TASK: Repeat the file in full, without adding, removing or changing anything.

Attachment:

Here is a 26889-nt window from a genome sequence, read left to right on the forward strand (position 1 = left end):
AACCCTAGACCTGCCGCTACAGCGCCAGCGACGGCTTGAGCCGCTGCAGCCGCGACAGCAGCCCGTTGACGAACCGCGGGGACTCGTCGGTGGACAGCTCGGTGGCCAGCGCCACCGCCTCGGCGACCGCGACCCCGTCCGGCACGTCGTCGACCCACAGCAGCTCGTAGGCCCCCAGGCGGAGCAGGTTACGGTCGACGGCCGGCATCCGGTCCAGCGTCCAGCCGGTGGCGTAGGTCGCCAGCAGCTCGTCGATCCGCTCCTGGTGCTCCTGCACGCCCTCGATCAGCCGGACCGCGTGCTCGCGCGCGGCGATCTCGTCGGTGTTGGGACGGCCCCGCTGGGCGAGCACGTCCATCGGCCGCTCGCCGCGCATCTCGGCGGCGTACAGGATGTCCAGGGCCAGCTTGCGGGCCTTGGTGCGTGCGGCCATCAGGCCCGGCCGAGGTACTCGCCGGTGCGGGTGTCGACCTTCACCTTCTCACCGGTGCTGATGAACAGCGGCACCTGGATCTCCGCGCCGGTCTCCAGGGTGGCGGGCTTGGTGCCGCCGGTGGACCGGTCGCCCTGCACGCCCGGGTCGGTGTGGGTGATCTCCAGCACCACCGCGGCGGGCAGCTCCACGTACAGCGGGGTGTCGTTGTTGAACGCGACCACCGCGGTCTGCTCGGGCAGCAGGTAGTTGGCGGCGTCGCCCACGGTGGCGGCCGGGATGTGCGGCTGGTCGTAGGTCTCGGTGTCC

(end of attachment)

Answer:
Here is a 26889-nt window from a genome sequence, read left to right on the forward strand (position 1 = left end):
AACCCTAGACCTGCCGCTACAGCGCCAGCGACGGCTTGAGCCGCTGCAGCCGCGACAGCAGCCCGTTGACGAACCGCGGGGACTCGTCGGTGGACAGCTCGGTGGCCAGCGCCACCGCCTCGGCGACCGCGACCCCGTCCGGCACGTCGTCGACCCACAGCAGCTCGTAGGCCCCCAGGCGGAGCAGGTTACGGTCGACGGCCGGCATCCGGTCCAGCGTCCAGCCGGTGGCGTAGGTCGCCAGCAGCTCGTCGATCCGCTCCTGGTGCTCCTGCACGCCCTCGATCAGCCGGACCGCGTGCTCGCGCGCGGCGATCTCGTCGGTGTTGGGACGGCCCCGCTGGGCGAGCACGTCCATCGGCCGCTCGCCGCGCATCTCGGCGGCGTACAGGATGTCCAGGGCCAGCTTGCGGGCCTTGGTGCGTGCGGCCATCAGGCCCGGCCGAGGTACTCGCCGGTGCGGGTGTCGACCTTCACCTTCTCACCGGTGCTGATGAACAGCGGCACCTGGATCTCCGCGCCGGTCTCCAGGGTGGCGGGCTTGGTGCCGCCGGTGGACCGGTCGCCCTGCACGCCCGGGTCGGTGTGGGTGATCTCCAGCACCACCGCGGCGGGCAGCTCCACGTACAGCGGGGTGTCGTTGTTGAACGCGACCACCGCGGTCTGCTCGGGCAGCAGGTAGTTGGCGGCGTCGCCCACGGTGGCGGCCGGGATGTGCGGCTGGTCGTAGGTCTCGGTGTCC